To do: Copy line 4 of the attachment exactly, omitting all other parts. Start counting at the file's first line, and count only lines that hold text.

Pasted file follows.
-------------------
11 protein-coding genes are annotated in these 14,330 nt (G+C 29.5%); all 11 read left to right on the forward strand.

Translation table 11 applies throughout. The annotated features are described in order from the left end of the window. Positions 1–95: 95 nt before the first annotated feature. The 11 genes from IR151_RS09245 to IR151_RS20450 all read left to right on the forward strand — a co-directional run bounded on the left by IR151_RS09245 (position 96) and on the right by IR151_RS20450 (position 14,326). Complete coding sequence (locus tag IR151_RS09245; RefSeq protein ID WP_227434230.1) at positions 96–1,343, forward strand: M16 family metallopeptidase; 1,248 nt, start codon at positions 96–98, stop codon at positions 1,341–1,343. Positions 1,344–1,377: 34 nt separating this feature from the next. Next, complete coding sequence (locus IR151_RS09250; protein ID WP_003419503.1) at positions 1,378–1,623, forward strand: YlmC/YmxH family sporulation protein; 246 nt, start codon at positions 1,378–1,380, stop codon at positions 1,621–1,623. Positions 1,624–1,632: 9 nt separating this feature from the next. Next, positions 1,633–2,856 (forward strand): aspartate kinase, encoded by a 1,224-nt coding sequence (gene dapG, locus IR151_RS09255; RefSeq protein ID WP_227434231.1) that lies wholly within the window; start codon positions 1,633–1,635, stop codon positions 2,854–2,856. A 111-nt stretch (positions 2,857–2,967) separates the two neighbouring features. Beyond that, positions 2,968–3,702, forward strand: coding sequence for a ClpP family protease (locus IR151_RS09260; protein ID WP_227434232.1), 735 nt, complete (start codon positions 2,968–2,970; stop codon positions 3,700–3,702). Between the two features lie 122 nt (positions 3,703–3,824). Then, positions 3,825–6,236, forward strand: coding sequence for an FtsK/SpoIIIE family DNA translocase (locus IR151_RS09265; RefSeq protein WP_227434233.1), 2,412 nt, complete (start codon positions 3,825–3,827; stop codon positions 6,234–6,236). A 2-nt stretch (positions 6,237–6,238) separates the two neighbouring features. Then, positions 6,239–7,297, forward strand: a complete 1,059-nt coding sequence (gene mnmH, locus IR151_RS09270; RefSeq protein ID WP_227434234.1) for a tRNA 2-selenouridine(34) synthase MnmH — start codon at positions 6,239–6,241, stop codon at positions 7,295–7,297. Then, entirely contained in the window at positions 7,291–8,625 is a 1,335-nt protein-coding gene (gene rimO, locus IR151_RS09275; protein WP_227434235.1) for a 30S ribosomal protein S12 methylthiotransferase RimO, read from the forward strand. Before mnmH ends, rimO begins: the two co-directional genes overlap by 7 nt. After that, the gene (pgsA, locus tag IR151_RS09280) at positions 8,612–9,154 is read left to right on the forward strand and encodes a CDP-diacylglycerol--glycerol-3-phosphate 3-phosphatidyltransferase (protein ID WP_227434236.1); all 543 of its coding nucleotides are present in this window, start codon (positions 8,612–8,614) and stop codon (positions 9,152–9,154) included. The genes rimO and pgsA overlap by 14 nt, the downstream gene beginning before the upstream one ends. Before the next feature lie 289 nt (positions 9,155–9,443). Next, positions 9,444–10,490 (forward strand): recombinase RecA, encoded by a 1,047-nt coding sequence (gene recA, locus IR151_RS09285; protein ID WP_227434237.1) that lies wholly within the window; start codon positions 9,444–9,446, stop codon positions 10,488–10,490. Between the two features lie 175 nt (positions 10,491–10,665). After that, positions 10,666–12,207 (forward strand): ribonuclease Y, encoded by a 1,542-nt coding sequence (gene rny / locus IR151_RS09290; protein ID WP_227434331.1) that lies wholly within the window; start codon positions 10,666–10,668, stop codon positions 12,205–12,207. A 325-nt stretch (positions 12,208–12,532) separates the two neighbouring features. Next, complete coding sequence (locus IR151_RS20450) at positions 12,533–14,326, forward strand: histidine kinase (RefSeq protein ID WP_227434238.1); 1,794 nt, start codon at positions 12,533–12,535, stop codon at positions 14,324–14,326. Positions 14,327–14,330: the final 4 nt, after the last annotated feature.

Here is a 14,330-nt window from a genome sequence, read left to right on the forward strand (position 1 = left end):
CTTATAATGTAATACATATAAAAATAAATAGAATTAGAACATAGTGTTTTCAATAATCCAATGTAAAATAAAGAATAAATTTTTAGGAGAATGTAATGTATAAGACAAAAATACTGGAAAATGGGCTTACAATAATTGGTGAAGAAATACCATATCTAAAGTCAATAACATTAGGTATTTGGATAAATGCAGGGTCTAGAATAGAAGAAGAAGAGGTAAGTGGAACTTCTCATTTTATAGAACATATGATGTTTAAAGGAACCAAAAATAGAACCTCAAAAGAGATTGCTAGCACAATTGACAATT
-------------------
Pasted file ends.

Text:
CTTATAATGTAATACATATAAAAATAAATAGAATTAGAACATAGTGTTTTCAATAATCCAATGTAAAATAAAGAATAAATTTTTAGGAGAATGTAATGTATAAGACAAAAATACTGGAAAATGGGCTTACAATAATTGGTGAAGAAATACCATATCTAAAGTCAATAACATTAGGTATTTGGATAAATGCAGGGTCTAGAATAGAAGAAGAAGAGGTAAGTGGAACTTCTCATTTTATAGAACATATGATGTTTAAAGGAACCAAAAATAGAACCTCAAAAGAGATTGCTAGCACAATTGACAATT